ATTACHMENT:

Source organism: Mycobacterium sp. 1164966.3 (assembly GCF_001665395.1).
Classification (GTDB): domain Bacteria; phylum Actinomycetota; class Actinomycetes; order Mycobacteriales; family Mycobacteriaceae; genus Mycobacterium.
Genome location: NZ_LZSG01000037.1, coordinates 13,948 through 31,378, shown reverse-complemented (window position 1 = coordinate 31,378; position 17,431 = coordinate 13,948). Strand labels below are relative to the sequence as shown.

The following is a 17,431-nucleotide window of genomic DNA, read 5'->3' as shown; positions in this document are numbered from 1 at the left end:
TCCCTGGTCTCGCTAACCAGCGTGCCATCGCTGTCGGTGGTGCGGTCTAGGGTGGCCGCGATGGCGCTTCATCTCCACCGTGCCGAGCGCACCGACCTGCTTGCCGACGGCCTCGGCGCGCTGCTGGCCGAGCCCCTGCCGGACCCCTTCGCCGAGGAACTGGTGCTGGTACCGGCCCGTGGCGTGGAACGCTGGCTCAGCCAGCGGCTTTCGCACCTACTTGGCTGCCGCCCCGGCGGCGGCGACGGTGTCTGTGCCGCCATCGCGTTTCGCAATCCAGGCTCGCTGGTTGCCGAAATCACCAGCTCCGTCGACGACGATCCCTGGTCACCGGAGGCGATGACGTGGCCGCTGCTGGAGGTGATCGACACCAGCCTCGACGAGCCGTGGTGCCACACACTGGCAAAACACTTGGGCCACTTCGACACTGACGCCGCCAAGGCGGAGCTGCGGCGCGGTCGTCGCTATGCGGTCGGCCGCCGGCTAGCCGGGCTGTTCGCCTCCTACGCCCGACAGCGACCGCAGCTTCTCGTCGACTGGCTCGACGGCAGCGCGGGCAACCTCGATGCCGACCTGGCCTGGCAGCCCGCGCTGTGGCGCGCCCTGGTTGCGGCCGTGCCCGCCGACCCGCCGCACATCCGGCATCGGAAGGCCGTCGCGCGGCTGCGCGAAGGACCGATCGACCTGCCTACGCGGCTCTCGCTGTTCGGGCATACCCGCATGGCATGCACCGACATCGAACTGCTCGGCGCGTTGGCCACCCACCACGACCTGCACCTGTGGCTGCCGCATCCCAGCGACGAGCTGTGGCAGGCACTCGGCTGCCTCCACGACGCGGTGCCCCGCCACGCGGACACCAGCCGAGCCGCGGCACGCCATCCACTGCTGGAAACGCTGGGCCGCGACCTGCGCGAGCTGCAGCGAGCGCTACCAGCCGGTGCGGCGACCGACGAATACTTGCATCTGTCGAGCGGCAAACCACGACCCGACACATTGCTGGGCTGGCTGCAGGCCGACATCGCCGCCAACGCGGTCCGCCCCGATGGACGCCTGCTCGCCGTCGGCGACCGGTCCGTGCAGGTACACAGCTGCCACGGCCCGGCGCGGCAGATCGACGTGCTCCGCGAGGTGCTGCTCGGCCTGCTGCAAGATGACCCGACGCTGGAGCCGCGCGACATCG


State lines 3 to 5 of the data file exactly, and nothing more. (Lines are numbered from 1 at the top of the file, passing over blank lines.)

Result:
Genome location: NZ_LZSG01000037.1, coordinates 13,948 through 31,378, shown reverse-complemented (window position 1 = coordinate 31,378; position 17,431 = coordinate 13,948). Strand labels below are relative to the sequence as shown.

The following is a 17,431-nucleotide window of genomic DNA, read 5'->3' as shown; positions in this document are numbered from 1 at the left end:
TCCCTGGTCTCGCTAACCAGCGTGCCATCGCTGTCGGTGGTGCGGTCTAGGGTGGCCGCGATGGCGCTTCATCTCCACCGTGCCGAGCGCACCGACCTGCTTGCCGACGGCCTCGGCGCGCTGCTGGCCGAGCCCCTGCCGGACCCCTTCGCCGAGGAACTGGTGCTGGTACCGGCCCGTGGCGTGGAACGCTGGCTCAGCCAGCGGCTTTCGCACCTACTTGGCTGCCGCCCCGGCGGCGGCGACGGTGTCTGTGCCGCCATCGCGTTTCGCAATCCAGGCTCGCTGGTTGCCGAAATCACCAGCTCCGTCGACGACGATCCCTGGTCACCGGAGGCGATGACGTGGCCGCTGCTGGAGGTGATCGACACCAGCCTCGACGAGCCGTGGTGCCACACACTGGCAAAACACTTGGGCCACTTCGACACTGACGCCGCCAAGGCGGAGCTGCGGCGCGGTCGTCGCTATGCGGTCGGCCGCCGGCTAGCCGGGCTGTTCGCCTCCTACGCCCGACAGCGACCGCAGCTTCTCGTCGACTGGCTCGACGGCAGCGCGGGCAACCTCGATGCCGACCTGGCCTGGCAGCCCGCGCTGTGGCGCGCCCTGGTTGCGGCCGTGCCCGCCGACCCGCCGCACATCCGGCATCGGAAGGCCGTCGCGCGGCTGCGCGAAGGACCGATCGACCTGCCTACGCGGCTCTCGCTGTTCGGGCATACCCGCATGGCATGCACCGACATCGAACTGCTCGGCGCGTTGGCCACCCACCACGACCTGCACCTGTGGCTGCCGCATCCCAGCGACGAGCTGTGGCAGGCACTCGGCTGCCTCCACGACGCGGTGCCCCGCCACGCGGACACCAGCCGAGCCGCGGCACGCCATCCACTGCTGGAAACGCTGGGCCGCGACCTGCGCGAGCTGCAGCGAGCGCTACCAGCCGGTGCGGCGACCGACGAATACTTGCATCTGTCGAGCGGCAAACCACGACCCGACACATTGCTGGGCTGGCTGCAGGCCGACATCGCCGCCAACGCGGTCCGCCCCGATGGACGCCTGCTCGCCGTCGGCGACCGGTCCGTGCAGGTACACAGCTGCCACGGCCCGGCGCGGCAGATCGACGTGCTCCGCGAGGTGCTGCTCGGCCTGCTGCAAGATGACCCGACGCTGGAGCCGCGCGACATCG